A 22-year-old English police officer who was fired after blurting out racial slurs at a party more than a year ago has now been given her job back, despite concerns from the police department.
Police Constable Katie Barratt had been fired after she made racist comments about Asian workers at a local fast food restaurant during the holiday bash. At the Northumbria Police Christmas party in 2017, Barratt drunkenly said, “I wish these f—ing p—- would hurry up with my pizza” when referring to employees at Spice of Punjab Indian restaurant, Chronicle Live reported Monday, March 25.
She was also said to have dropped the n-word; reports are contradictory on whether she’s admitted uttering the slur. The Chronicle said she never denied, but The Sun reported she did deny it. The paper also said fellow officers PC Corey Bradley and PC Alex Downs were with her and said at a hearing in 2018 that she was intoxicated, unable to walk properly and slurring her words.
On Monday, a panel overturned the decision to fire Barratt deeming it “unreasonable.” After two hours of deliberating, the three-person board downgraded her termination to a final warning, meaning Barratt won her appeal.
Chair Dorian Lovell-Park said it “roundly condemned” her remarks but he turned around and wished her well in her getting back to her dream job of being a police officer. Upon hearing the news, Barratt and her mother sobbed.
The decision means the department is responsible for giving Barratt at least $19,800 in back pay.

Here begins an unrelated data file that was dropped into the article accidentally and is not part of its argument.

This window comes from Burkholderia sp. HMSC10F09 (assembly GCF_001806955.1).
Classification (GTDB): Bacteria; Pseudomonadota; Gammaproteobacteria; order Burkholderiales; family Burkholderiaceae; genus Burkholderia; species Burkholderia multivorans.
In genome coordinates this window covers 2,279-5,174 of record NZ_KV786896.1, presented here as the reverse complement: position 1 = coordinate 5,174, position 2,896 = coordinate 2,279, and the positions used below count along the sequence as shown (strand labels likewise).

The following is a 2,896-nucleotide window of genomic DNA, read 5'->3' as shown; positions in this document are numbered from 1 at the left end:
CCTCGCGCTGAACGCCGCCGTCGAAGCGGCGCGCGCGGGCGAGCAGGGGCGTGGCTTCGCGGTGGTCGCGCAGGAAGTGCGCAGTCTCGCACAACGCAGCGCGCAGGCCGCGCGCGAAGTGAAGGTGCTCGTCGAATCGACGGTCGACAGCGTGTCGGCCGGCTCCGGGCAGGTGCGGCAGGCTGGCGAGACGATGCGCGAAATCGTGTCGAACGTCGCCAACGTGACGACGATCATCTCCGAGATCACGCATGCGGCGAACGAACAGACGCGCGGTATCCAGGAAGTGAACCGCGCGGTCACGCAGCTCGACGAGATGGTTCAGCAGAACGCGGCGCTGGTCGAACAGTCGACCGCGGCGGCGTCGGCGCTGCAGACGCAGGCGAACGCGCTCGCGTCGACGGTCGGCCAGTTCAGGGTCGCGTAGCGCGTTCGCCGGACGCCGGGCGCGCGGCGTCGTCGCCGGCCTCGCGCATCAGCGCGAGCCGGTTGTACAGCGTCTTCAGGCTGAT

But while that may be so, Northumbria Police worked to stop her return. The department’s attorney, attorney Steven Reid said Barratt’s racist comments could “seriously damage” the police’s reputation.
“Sadly it confirms a stereotype that is unfortunately held in some communities about the police,” Reid added.
For Barratt’s part, her lawyer Guy Ladenburg said since the incident, which saw staff buying Barratt drinks all night, she has “not touched a drop of drink.”
Barratt said through her attorney that she felt she never should have been fired in the first place “because it is not the worst kind of racism.” As such, Ladenburg said his client should have had another chance instead of the “nuclear option” of dismissal, noting it was a one-time incident.
Yet speaking for police, Reid said the department said racism from an officer is never acceptable — even if they are off duty.
“The appellant didn’t go out that night to deliberately racially abuse members of the public,” he said according to the Chronicle Live. “But the fact remains she did.”
Barratt admitted “it was only luck” none of the workers and only her colleagues heard her racial slurs and that “she knew she was being racist”.
She also acknowledged “her prejudice on that evening leaked out.”
In response to the appeal, Detective Superintendent Sav Patsalos, head of Northumbria Police’s professional standards department, said the force acknowledges “the decision of the independent panel and will now take some time to review its findings.”
“It is important to recognize that the decision to dismiss PC Barratt was taken by an independent panel and it was within the officer’s rights to appeal this decision,” he continued in the statement. “A second independent panel has today overturned the decision to dismiss the officer but they agreed the language she used was unacceptable and agreed with the finding of gross misconduct.”